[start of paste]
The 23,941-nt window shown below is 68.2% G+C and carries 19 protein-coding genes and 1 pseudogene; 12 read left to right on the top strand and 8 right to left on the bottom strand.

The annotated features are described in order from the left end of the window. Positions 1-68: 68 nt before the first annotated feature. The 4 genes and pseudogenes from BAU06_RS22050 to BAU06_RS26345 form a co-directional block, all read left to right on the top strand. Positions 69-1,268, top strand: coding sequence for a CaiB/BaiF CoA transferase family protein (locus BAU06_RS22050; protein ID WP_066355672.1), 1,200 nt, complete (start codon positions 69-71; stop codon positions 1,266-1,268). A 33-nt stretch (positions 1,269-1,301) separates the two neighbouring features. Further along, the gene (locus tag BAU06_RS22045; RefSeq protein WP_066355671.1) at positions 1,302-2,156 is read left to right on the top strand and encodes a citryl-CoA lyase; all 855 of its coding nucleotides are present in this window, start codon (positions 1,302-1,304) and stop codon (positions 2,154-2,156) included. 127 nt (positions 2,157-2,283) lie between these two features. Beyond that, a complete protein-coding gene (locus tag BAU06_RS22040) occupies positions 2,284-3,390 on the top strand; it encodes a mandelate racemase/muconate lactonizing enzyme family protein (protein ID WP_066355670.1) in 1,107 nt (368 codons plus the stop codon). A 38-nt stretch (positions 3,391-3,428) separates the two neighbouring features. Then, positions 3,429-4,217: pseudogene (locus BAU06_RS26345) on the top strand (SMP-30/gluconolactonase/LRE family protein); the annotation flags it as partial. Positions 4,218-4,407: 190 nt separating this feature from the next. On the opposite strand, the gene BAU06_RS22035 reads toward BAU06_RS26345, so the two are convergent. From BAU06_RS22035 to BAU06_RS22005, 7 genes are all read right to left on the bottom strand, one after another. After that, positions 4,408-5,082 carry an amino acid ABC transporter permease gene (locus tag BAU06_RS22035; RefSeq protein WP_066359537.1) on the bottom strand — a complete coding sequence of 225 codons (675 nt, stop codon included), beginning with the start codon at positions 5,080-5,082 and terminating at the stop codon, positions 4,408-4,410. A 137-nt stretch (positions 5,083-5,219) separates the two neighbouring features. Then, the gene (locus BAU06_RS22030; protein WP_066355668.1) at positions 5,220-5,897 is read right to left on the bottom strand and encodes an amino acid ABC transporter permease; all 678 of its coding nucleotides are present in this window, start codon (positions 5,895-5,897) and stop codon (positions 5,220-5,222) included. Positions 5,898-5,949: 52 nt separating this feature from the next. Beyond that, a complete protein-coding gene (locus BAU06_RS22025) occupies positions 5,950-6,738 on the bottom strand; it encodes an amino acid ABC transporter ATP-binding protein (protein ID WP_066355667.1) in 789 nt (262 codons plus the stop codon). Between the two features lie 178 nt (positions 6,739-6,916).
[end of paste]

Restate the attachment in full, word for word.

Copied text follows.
The 23,941-nt window shown below is 68.2% G+C and carries 19 protein-coding genes and 1 pseudogene; 12 read left to right on the top strand and 8 right to left on the bottom strand.

The annotated features are described in order from the left end of the window. Positions 1-68: 68 nt before the first annotated feature. The 4 genes and pseudogenes from BAU06_RS22050 to BAU06_RS26345 form a co-directional block, all read left to right on the top strand. Positions 69-1,268, top strand: coding sequence for a CaiB/BaiF CoA transferase family protein (locus BAU06_RS22050; protein ID WP_066355672.1), 1,200 nt, complete (start codon positions 69-71; stop codon positions 1,266-1,268). A 33-nt stretch (positions 1,269-1,301) separates the two neighbouring features. Further along, the gene (locus tag BAU06_RS22045; RefSeq protein WP_066355671.1) at positions 1,302-2,156 is read left to right on the top strand and encodes a citryl-CoA lyase; all 855 of its coding nucleotides are present in this window, start codon (positions 1,302-1,304) and stop codon (positions 2,154-2,156) included. 127 nt (positions 2,157-2,283) lie between these two features. Beyond that, a complete protein-coding gene (locus tag BAU06_RS22040) occupies positions 2,284-3,390 on the top strand; it encodes a mandelate racemase/muconate lactonizing enzyme family protein (protein ID WP_066355670.1) in 1,107 nt (368 codons plus the stop codon). A 38-nt stretch (positions 3,391-3,428) separates the two neighbouring features. Then, positions 3,429-4,217: pseudogene (locus BAU06_RS26345) on the top strand (SMP-30/gluconolactonase/LRE family protein); the annotation flags it as partial. Positions 4,218-4,407: 190 nt separating this feature from the next. On the opposite strand, the gene BAU06_RS22035 reads toward BAU06_RS26345, so the two are convergent. From BAU06_RS22035 to BAU06_RS22005, 7 genes are all read right to left on the bottom strand, one after another. After that, positions 4,408-5,082 carry an amino acid ABC transporter permease gene (locus tag BAU06_RS22035; RefSeq protein WP_066359537.1) on the bottom strand — a complete coding sequence of 225 codons (675 nt, stop codon included), beginning with the start codon at positions 5,080-5,082 and terminating at the stop codon, positions 4,408-4,410. A 137-nt stretch (positions 5,083-5,219) separates the two neighbouring features. Then, the gene (locus BAU06_RS22030; protein WP_066355668.1) at positions 5,220-5,897 is read right to left on the bottom strand and encodes an amino acid ABC transporter permease; all 678 of its coding nucleotides are present in this window, start codon (positions 5,895-5,897) and stop codon (positions 5,220-5,222) included. Positions 5,898-5,949: 52 nt separating this feature from the next. Beyond that, a complete protein-coding gene (locus BAU06_RS22025) occupies positions 5,950-6,738 on the bottom strand; it encodes an amino acid ABC transporter ATP-binding protein (protein ID WP_066355667.1) in 789 nt (262 codons plus the stop codon). Between the two features lie 178 nt (positions 6,739-6,916).